I read that as many as 30,000 Iraqi civillians have died since we went into Iraq. "As many as" means that the number is probably on the high end so lets say it's half that, 15,000. Five times as many people (not including US soldiers) as in 9/11. That's some interesting food for thought.
Chomsky's theory is that media is controlled by advertising dollars and therefore the corporations that advertise. The government/elite then use the media to leverage the flaws in Democracy to retain their power (they call it "stability"). Here's my theory: Wouldn't the emergence of the Internet and then blogging as a source of news for the masses be a threat to the establishment? And if that was the case wouldn't a corporation try to buy Blogger.com? (Google just did) And if the content can only be manipulated by independent users wouldn't the advertising model be imposed on individual users similar to the way it works with traditional media? (Blogger is now partnering with Adsense).I don't believe that I'd be lucky enough to come up with an original idea linking Chomsky's theory to new media but I just noticed some text from the Blogger.com homepage that really freaked me out...
A quote "Previously there were AdSense ads embedded in all of Google's free Blogger sites, but the bloggers didn't get any of the financial action." So what made blogger all of a sudden decide to pay users? "Blogger.com wants to make its customers rich" Why? What happened to Capitalism? Who owns google? Google recently had privacy protests due to their email scanning system.
Did you know that you can turn your blog into a source of revenue with Google's AdSense program?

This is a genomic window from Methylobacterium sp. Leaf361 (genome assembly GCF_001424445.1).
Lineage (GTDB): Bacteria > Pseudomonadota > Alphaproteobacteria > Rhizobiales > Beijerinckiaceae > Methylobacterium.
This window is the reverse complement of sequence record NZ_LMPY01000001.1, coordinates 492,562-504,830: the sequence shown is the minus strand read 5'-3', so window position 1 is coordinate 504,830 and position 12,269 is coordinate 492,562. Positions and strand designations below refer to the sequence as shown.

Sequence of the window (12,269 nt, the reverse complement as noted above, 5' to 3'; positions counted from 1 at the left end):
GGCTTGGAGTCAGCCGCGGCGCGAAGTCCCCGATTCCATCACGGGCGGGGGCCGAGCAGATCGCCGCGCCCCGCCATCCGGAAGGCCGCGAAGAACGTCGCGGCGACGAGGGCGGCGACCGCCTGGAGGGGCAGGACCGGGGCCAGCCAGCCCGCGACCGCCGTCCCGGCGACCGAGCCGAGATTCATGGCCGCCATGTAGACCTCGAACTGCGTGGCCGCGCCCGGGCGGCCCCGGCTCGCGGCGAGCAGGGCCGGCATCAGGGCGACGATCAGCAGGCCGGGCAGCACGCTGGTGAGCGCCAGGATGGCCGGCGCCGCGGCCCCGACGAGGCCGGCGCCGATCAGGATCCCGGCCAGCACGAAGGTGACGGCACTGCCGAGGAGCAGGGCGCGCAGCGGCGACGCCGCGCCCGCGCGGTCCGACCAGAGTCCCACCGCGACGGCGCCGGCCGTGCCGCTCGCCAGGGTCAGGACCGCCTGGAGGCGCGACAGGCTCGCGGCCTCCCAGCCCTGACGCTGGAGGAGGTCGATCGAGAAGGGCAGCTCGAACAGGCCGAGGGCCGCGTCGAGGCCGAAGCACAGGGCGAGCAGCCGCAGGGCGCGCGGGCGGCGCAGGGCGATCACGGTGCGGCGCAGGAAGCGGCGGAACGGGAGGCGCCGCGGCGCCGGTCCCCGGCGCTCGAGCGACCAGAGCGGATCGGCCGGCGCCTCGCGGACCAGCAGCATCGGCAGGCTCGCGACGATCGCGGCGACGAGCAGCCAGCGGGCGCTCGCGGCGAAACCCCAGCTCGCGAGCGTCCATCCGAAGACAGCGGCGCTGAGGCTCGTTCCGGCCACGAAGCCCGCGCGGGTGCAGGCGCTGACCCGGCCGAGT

Would you like to sign up? Yes, please.
Another quote "Another piece on Google's bizarre no-hate-ads policy, but this one suggests it is applied with a conservative bias. The author had a political commentary website which included an article which called the President "secretive, paranoid and vengeance-filled". His site was taken down." I'm not the first with this idea apparently...
"Far more important to American society, Google's pervasiveness has given it a unique and privileged role as the information gatekeeper of the 21st century. “To Google” someone or something has become synonymous with using the Internet to find information, images or news. The New York Times has detailed the emergence of Google as an alternative to the traditional library for research. As individuals, businesses and publishers leverage its search, email and advertising tools to reach readers, sell products and assemble communities, Google is on the verge of becoming the Internet arbiter of the First Amendment.
As I learned this week, however, Google may be playing a darker, more sinister role in American society: corporate censor. On June 15, the Google Adwords team informed me that it had discontinued all advertisements placed by Perrspectives.com due to “unacceptable content” on the site that includes “language that advocates against an individual, group or organization.” As we’ll see below, this may or may not be blatant bias against liberal viewpoints. There can be no doubt, though, that the current Google editorial guidelines, evenly applied, would bar almost any newspaper, magazine, opinion journal, political party, advocacy campaign or even religious organization from advertising on its site. And that puts Google dangerously at odds with core American values of free speech and assembly."
Another idea. Google results are based on an algorithm. Talk about the perfect method of shaping people's world views.